July - With constellation Hercules almost directly overhead and Scorpius to the south, there's plenty to explore in July skies as summer continues. On July 6th, grab a telescope or pair of big binoculars to see the Moon positioned close to Mars in the sky. Just a couple days later on July 8th, you can enjoy a close pairing in the sky between the Moon and Saturn. July winds down with the Delta Aquarids meteor shower. For the best chance to see meteors, get outside the night of July 28th and look towards the constellation Aquarius. The Delta Aquarids is an average shower that can produce up to 20 meteors per hour. It is produced by debris left behind by comets Marsden and Kracht. Full Moon: 7/12. New Moon: 7/26.
August - Use 50mm or larger binoculars and/or a telescope with a low-power eyepiece to explore the summer Milky Way in August for nice views of various star clusters, galaxies, and cloudy nebulas. Get outside after dark on August 13th to see meteors from the Perseids shower radiating from the constellation Perseus, but keep in mind that the bright Moon will make spotting meteors a bit of a challenge this year. On August 18th, Venus, Jupiter, and the Beehive Cluster form a conjunction in the sky for a spectacular sight. Neptune is at opposition on August 29. The blue giant planet will be at its closest approach to our planet, and its face will be fully illuminated by the Sun. This is the best time to view and photograph Neptune! Due to its extreme distance from Earth, it will only appear as a tiny blue dot in all but the most powerful telescopes. Closer to home, Saturn and the Moon treat us to another close conjunction on the night of August 28th. Full Moon: 8/10. (Closest Full Moon of 2014.) New Moon: 8/25.
September - The fall stargazing season begins with wonderfully placed spiral galaxies M31 (Andromeda Galaxy), M33 (Triangulum Galaxy), and M74 in Pisces. While binoculars and small telescopes can find these objects in a dark sky, use a big telescope to really "see" these glittering island universes. The September equinox occurs at 2:29 UTC on the 23rd. The Sun will shine directly on the equator and there will be nearly equal amounts of day and night throughout the world. This is also the first day of fall in the northern hemisphere, and spring in the southern hemisphere. Full Moon: 9/9. New Moon: 9/29.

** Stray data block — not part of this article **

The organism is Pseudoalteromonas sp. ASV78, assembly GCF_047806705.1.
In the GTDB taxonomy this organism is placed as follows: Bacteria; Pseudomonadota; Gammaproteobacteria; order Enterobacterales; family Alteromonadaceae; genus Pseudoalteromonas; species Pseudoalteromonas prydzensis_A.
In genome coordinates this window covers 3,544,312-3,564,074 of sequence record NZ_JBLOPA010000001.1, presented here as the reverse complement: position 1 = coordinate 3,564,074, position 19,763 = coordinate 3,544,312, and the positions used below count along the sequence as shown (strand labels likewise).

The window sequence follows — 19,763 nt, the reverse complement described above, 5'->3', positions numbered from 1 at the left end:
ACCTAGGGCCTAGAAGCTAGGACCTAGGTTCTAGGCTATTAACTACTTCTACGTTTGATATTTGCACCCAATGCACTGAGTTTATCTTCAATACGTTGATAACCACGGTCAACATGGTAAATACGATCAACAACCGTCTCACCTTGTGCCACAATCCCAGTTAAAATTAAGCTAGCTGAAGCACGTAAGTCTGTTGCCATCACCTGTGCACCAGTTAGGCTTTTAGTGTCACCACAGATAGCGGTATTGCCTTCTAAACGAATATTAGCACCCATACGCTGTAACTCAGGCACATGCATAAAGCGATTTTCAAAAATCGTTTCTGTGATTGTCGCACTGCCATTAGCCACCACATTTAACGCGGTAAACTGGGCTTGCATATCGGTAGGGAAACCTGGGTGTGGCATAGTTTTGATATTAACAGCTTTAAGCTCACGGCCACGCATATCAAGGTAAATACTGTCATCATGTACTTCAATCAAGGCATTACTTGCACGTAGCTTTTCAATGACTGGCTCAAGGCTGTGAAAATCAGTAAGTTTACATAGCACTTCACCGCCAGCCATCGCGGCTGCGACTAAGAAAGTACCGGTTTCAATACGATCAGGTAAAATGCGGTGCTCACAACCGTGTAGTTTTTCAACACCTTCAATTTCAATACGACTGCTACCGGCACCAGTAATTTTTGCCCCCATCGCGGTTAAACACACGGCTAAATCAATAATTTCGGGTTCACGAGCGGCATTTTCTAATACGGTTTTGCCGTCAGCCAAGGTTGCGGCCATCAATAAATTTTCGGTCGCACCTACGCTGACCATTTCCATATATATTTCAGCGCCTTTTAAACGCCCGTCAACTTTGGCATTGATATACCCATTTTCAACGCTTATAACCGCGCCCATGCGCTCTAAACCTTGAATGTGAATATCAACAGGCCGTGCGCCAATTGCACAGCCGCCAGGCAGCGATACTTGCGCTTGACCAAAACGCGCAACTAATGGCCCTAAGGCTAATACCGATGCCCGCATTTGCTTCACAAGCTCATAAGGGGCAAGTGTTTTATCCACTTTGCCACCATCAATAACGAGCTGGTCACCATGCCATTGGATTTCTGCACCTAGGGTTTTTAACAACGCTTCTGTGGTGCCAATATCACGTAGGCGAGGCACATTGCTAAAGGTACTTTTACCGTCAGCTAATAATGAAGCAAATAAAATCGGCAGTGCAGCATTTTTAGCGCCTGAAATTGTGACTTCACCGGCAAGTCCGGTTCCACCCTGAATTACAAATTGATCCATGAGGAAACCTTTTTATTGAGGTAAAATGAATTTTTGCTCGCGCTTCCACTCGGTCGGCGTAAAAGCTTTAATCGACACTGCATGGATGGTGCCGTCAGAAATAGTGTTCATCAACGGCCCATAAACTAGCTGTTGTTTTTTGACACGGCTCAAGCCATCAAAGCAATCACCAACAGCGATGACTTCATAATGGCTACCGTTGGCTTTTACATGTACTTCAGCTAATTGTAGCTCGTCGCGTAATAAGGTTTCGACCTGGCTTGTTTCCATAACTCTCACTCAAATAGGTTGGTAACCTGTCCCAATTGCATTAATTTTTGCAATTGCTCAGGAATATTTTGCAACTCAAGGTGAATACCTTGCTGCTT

October - Stargazers are in for a spooky treat during the early morning hours of October 8th when a total lunar eclipse darkens the Moon's surface; this eclipse will best be seen in the western U.S. and near sunrise on the East Coast. If you stay up late, you can enjoy nightly views of Jupiter in October and see its four brightest moons (Io, Ganymede, Europa and Callisto) change position each night. See the Orionids meteor shower on the night of October 21st as meteors appear to radiate from our namesake constellation Orion. Many locations will enjoy a partial solar eclipse on October 23rd. Full Moon: 10/8. New Moon: 10/23.
November - Bundle up for bright winter skies! See our namesake constellation Orion arch its way across the sky along with lots of bright star clusters. Get outside on the evening of November 18th to see the Leonids meteor shower as meteors appear to radiate from the constellation Leo. Full Moon: 11/6. New Moon: 11/22.
December - Don't miss the Geminids meteor shower which peaks on December 13th. Look for meteors to emanate from the constellation Gemini and the surrounding area. On December 19th, bundle up to check out a nice conjunction between Saturn and the Moon. The solstice occurs on the 21st at 23:03 UTC. The South Pole of the Earth will be tilted toward the Sun, which will have reached its southernmost position in the sky and will be directly over the Tropic of Capricorn at 23.44 degrees south latitude. This is the first day of winter in the northern hemisphere, and first day of summer in the southern hemisphere. Full Moon: 12/6. New Moon: 12/22.